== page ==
Friday, April 17, 2009

Food for thought!

Hello Friends;
Food is my passion, and there are times when I really enjoy testing my skills by creating a meal from what I have available or the simplest of ingredients. Unfortunately for many people this method of cooking is a necessity and a daily occurrence. Most cultures have favourite recipes that are derived from a era when the general masses of people were extremely poor, relative to today's standards and expectations.
I have to say that some of the best meals I have had has been of an ethnic, home made nature. Everyone is aware enjoyment of food is the result of harvesting a crop or killing an animal, but I believe that this process should be done with care, consideration and in the case of animals, as humanely as possible. To cull humanely and utilise every part, for example as the Italians do with their pork, is surely the least we can do as guardians of the planet and top of the food chain. I am by no means a greenie, but I do recognise that the foods we source must be sustainable, lets face it, no one wants to be responsible for the extinction of a species. Which brings me to the point of this article.
Shark fining is a process whereby sharks are caught and their dorsal, pectoral, and tail fins are cut off. In most cases the shark is returned to the sea while still alive and endures a slow death of up to 6 days. 173 million sharks per year are processed this way, mainly for the Asian markets insatiable appetite for shark fin soup. Hong Kong is the worlds largest shark fin trading centre and accounts for 50-75% of all fins traded and it is a growing trade.To compound the problem sharks grow slowly, mature late and give birth to their pups after a long gestation period. This barbaric practice is, made worse by the fact that the fins represent 5% of the sharks body weight, talk about wastage! With 110 species listed as threatened and another 95 as near threatened we must stop and consider whether we need shark fin soup from the local Chinese restaurant. I guess the US$700 per kg that sets of fins can fetch, is an incentive for fishermen to target sharks. Demand however dictates the price, so vote with your feet I say.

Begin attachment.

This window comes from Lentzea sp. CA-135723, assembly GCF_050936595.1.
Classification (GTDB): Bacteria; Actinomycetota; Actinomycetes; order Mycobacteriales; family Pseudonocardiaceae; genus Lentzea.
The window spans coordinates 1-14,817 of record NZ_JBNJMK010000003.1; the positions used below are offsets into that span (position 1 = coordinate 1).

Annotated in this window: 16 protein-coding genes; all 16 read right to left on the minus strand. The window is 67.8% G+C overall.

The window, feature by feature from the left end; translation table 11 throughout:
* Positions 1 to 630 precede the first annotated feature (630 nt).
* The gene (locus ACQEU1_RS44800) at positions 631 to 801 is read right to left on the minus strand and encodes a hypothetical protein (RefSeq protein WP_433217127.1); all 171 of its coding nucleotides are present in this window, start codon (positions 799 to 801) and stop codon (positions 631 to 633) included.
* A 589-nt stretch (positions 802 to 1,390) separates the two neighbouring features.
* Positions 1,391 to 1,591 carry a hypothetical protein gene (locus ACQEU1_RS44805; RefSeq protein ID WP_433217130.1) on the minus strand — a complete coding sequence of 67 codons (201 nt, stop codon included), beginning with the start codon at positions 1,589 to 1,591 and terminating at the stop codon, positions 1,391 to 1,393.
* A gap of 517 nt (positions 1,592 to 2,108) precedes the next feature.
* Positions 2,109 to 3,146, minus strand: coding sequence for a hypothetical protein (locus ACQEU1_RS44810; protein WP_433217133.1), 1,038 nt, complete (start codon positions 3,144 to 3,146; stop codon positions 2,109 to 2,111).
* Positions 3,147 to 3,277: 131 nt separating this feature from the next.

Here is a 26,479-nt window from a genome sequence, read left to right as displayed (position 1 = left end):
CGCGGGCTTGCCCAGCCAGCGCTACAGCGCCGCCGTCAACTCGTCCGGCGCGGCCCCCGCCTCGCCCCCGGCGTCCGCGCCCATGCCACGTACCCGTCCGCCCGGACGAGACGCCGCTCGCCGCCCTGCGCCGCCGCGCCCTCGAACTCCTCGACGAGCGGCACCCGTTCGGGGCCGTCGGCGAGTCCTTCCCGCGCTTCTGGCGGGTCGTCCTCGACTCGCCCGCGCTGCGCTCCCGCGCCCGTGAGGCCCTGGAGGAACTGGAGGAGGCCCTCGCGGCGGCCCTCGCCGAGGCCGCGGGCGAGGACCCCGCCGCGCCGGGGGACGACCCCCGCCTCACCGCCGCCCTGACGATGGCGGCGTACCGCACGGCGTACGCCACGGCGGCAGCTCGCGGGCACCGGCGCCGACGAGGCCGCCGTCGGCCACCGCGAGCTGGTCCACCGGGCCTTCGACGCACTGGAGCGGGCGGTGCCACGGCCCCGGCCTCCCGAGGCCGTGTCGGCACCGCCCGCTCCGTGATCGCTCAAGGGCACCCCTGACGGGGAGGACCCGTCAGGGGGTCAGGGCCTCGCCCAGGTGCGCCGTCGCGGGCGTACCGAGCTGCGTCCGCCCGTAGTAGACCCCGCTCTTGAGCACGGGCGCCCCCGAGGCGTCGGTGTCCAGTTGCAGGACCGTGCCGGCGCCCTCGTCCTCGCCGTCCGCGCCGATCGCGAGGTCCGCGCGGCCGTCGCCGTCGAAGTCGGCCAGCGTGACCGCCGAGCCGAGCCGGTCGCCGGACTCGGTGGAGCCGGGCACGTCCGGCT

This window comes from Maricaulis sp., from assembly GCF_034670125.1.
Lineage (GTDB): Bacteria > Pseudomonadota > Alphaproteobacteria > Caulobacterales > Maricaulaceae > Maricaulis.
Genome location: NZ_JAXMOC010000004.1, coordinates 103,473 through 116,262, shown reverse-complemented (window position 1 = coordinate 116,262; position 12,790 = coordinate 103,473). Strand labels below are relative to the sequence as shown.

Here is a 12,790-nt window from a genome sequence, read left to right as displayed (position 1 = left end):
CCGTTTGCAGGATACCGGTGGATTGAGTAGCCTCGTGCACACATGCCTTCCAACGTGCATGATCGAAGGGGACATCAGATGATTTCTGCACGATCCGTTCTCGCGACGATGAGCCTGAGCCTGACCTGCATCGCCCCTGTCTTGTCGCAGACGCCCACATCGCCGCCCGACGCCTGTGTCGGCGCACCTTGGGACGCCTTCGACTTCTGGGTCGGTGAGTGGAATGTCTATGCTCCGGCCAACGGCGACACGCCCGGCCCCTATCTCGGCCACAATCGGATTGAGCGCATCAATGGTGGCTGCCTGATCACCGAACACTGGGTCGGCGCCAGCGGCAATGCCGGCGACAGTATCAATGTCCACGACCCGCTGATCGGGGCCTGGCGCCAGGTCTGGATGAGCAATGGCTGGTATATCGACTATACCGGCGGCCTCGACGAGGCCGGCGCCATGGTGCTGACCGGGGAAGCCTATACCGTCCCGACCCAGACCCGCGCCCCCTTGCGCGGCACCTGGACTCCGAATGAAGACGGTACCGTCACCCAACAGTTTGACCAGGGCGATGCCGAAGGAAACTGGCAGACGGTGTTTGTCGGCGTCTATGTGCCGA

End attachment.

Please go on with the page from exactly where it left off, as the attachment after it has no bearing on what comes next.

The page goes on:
When talking to Asian people I know about this, there seems no emotion or thought given to the whole process and the possible ramifications of continuation.